“He clearly needed mental help”

And on the comments and judgements go.  It’s like suddenly the public view is that this person (the perpetrator) is no longer human.  If he burns alive in a cabin, then somehow he deserves it, for the things he has done.  So often people in this situation get written off as being presumed to have a mental illness.  What else would make them act like this?  And if they have a mental illness then they don’t deserve any better.

Well actually let’s just remember that the majority of people with mental illness don’t act like this.  What’s more, if they get the treatment and support they need, when they need it, such violence can be prevented.  But instead the Christopher Dorner’s and Adam Lanza’s of our world get written off.  “No longer human kind, they deserve what they get.”  By the way I’m not saying either of them had a mental illness, but it does seem to be the reason given for so much crime like this.

I’m wondering though, what it feels like to be the family of these people who have committed horrific crimes.  Actually I think that is almost beyond our comprehension.  It’s too easy, in my mind, to forget that these people had families.  They may have had friends.  They had people who love them.  And how must it feel to be those people, firstly having to bear the weight of what their loved one has done, and then carry the general public’s judgement of their loved one.

Actually it must be almost crazy-making to be in that situation.  How do you grieve for your loved one, while the world hates them?  Grieving for the loss of a family member is hard enough usually, but to carry the hate of the world against that person you loved?  That would be too much.  I suspect that’s why the media seem to avoid the Dorner family or the Lanza family.  Not because they don’t want the ‘dirt’ but because it doesn’t sit right on their conscious to feel sad for them in their loss, and to balance their hate  for the perpetrator.  It’s not about wanting to give them space to grief either.  It’s just too damn uncomfortable.

If we can start to express compassion for the families of those people, then maybe we are on track to realise that in spite of their crimes, these perpetrator’s are/were human beings… just like us.  Surely for some to inflict such crime, something has gone terribly wrong somewhere.  While I don’t for one moment condone the crimes committed, I can’t help but ask “what went wrong?” and “how could this have been avoided?”.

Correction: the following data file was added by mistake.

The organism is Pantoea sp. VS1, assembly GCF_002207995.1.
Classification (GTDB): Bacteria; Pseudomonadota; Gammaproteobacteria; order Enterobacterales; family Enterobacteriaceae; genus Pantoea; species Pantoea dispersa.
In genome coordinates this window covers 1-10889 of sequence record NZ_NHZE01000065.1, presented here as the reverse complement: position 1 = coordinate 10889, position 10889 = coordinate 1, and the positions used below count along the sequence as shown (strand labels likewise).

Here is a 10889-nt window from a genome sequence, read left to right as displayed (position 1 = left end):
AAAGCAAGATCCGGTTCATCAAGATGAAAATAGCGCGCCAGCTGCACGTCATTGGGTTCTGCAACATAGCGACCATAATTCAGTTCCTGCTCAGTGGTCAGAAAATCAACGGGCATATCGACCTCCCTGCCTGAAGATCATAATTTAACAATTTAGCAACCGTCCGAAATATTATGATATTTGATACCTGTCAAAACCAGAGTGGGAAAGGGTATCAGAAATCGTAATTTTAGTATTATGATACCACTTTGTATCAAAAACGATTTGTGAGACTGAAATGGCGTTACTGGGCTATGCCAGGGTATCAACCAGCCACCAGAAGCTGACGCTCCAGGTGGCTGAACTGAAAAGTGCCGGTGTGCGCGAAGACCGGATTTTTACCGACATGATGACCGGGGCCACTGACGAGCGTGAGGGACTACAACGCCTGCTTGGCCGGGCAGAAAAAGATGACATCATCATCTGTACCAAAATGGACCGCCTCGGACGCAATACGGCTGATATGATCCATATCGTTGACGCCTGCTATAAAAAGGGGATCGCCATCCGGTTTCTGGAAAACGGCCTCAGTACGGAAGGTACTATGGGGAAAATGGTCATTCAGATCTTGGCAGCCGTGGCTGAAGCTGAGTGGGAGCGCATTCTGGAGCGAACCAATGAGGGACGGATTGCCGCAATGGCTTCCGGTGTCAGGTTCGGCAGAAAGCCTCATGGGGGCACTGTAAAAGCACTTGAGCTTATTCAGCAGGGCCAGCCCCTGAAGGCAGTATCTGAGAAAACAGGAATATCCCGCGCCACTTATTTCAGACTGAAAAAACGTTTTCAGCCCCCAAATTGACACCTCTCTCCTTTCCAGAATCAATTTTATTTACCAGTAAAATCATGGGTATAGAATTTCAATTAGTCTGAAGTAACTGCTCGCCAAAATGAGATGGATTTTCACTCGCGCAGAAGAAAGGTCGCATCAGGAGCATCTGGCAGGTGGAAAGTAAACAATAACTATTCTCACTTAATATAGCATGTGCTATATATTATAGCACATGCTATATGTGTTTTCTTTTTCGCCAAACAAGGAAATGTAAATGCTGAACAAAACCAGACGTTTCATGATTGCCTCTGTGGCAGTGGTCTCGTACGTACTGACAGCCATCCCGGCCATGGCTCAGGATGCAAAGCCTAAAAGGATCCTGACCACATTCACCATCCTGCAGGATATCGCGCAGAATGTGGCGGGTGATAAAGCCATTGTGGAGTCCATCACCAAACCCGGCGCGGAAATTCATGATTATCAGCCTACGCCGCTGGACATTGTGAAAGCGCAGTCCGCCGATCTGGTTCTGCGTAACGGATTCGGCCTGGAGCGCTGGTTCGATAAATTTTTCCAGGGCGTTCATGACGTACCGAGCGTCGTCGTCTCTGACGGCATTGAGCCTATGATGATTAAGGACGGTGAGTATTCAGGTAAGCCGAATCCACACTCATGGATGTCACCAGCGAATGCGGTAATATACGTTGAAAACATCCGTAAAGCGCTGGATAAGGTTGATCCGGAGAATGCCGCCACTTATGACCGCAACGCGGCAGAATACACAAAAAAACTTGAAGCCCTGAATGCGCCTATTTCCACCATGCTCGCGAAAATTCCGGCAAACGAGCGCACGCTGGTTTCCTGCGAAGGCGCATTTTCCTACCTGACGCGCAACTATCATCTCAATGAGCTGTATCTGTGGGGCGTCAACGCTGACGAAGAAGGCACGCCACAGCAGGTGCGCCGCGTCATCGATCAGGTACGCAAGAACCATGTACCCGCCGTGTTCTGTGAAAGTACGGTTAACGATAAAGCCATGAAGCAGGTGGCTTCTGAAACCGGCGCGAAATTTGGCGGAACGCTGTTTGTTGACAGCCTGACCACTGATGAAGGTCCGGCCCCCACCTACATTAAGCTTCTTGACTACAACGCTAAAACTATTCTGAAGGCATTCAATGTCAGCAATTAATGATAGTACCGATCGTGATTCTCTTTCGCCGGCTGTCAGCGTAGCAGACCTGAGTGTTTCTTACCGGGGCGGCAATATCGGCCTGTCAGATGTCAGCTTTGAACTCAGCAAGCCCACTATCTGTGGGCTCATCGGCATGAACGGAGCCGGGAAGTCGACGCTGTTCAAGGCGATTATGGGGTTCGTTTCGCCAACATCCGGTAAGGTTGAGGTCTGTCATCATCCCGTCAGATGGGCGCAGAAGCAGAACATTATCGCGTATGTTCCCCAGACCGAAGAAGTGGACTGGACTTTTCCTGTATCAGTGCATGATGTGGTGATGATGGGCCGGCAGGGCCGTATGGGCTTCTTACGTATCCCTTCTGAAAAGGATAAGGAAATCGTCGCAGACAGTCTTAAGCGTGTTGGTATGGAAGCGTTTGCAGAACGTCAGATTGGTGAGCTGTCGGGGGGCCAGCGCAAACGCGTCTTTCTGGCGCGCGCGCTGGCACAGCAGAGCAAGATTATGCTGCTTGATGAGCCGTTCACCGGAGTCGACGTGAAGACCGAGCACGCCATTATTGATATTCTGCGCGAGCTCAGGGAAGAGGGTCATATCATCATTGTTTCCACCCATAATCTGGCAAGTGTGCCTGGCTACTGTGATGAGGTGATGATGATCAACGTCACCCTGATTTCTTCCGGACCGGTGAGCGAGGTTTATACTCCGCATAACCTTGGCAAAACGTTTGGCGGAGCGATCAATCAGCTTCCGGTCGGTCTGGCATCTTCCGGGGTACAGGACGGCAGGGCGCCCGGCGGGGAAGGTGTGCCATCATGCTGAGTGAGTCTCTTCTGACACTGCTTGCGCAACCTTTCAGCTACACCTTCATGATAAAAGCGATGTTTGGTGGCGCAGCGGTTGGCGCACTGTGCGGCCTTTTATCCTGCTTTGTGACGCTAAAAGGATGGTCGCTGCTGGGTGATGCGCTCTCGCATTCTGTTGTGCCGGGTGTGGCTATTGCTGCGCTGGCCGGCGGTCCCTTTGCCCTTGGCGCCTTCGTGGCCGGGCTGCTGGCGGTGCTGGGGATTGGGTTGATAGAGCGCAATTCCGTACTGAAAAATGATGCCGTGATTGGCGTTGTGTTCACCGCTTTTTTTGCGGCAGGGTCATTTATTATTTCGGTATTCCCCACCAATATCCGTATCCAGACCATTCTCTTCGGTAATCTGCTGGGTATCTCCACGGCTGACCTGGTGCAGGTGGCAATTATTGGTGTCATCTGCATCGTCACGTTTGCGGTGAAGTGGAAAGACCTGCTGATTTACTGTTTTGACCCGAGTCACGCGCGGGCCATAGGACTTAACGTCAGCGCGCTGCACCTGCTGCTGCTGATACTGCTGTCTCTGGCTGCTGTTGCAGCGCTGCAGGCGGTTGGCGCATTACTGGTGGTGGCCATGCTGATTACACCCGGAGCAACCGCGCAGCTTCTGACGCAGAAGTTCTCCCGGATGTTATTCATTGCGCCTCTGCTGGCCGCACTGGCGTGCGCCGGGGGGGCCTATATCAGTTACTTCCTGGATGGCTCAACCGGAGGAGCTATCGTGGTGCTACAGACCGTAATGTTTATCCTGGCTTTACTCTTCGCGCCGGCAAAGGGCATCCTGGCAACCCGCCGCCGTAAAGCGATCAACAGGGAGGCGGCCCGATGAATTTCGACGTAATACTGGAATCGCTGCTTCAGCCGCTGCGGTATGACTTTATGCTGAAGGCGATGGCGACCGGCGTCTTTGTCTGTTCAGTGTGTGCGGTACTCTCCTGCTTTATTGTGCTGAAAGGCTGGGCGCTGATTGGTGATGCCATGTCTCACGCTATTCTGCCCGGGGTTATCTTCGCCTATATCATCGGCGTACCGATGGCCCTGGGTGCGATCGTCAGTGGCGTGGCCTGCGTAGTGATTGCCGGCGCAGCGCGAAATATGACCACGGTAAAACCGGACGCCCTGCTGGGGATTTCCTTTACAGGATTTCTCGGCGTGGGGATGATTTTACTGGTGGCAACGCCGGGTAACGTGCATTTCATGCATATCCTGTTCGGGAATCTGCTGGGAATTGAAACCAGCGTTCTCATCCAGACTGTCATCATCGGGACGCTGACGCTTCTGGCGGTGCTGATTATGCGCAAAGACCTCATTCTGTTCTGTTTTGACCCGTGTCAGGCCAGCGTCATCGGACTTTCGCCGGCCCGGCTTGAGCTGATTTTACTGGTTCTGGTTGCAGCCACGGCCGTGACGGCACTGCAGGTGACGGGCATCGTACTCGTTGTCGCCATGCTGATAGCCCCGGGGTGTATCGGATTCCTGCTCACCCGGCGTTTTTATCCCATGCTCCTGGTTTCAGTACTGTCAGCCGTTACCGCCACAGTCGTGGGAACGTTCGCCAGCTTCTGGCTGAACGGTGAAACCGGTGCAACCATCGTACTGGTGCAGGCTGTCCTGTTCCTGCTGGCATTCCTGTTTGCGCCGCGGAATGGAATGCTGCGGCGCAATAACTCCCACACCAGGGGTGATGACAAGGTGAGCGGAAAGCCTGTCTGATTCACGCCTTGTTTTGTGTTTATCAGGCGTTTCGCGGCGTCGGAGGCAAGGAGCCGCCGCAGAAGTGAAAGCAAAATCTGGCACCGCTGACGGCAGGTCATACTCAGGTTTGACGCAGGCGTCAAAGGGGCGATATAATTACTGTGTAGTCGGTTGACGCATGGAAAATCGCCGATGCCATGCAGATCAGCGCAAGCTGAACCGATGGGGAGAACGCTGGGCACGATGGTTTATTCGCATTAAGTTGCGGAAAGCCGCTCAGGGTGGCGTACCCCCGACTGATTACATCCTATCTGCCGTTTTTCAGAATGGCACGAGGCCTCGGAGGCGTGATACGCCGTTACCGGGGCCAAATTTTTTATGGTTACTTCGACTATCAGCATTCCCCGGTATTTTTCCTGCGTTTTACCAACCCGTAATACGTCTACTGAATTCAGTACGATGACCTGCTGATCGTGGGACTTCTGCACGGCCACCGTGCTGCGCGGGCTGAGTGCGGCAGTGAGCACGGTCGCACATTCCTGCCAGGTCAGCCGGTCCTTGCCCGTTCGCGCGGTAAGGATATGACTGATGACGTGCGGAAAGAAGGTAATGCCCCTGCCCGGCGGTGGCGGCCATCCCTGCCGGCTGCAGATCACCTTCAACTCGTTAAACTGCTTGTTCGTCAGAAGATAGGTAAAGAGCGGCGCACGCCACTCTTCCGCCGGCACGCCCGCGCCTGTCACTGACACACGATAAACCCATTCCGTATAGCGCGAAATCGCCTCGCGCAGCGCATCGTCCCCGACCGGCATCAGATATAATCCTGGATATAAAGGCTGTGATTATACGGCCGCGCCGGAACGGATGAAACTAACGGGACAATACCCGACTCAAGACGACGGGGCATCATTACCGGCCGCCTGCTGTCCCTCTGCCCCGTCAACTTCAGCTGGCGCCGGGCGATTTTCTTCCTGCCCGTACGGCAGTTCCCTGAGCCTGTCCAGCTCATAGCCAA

I’m sure there are lots of answers to those questions.  Some of them we know to be around mental illness and treatment.  In other cases it might be some other type of illness, or something completely different.  I just hate the thought that we write people off as human beings so easily.  I hate their crime, but to me, they will always be deserving of as much care as I deserve.  Their families deserve as much compassion as the victims’ families.  For really, in these situations, actually, everyone involved has become a victim.

“It’s funny how humans can wrap their mind around things and fit them into their version of reality.” 

―    Rick Riordan,    The Lightning Thief

Just Like Me

It’s been a busy week for the news media.  Wow, I guess they’ve all earned their negotiated salaries, although I do wish they would be paid somehow on the basis of what truth they spread.  Social media has also been busy.  Often partly a response to the news media, sometimes spread what they’ve called their own ‘truth’ and sometimes simply spreading lies (like the news), or popular opinion.

It’s made me pretty sad.  Sometimes it’s made me cry, that they can get away with saying the things the do, let alone convincing a somewhat gullible public that they are right.  Other times I took my own advice (Step Away From Your Screen) and literally stepped away from my computer, my television and my phone.  I had to do that to save my mental health because the whirlwind of information (true or otherwise) has wanted to wrap me up in it.  At times I wanted to fight some battles (because that’s who I am) but mostly I took my advice, backed off and watched with sadness.

Image credit: Chenspec/Wikipedia.com

During this week a lot of people have died in this world as a direct result of violence. There are the many who have made the news media, but there are also many more that we never hear about, yet their death’s are just as tragic.

The obvious victims are the 27 children and adults who were shot in the Sandy Hook Elementary School in Connecticut.  A tragic loss of so many lives that were mostly just beginning.

For a moment I want to consider two other deaths I have been aware of this week.  One is the 28th person to die at Sandy Hook, the shooter himself who turned the gun on himself.  Another tragic death I heard about this week was a man in England who was murdered in his own home. The details aren’t really important to what I am thinking, apart from to say that it appears his death was some type of vigilante pay back for a crime this man had recently been accused of having carried out.

In the case of both these men, the news media and the social media have played a part in spreading accusations and generalisations.  One man we have heard a lot about, the other you probably haven’t heard about.  What hasn’t been given is the truth.  We don’t know what is real and what is simply hearsay.

What I do know is that both of these men were just like me, in some ways.  They weren’t so different.  They had blood flowing through their veins. Like me they needed love, affection and acceptance.  At some point they had both probably been hurt badly, just like me.  These men were human beings, just like me, who it appeared that for some reason, everything went askew.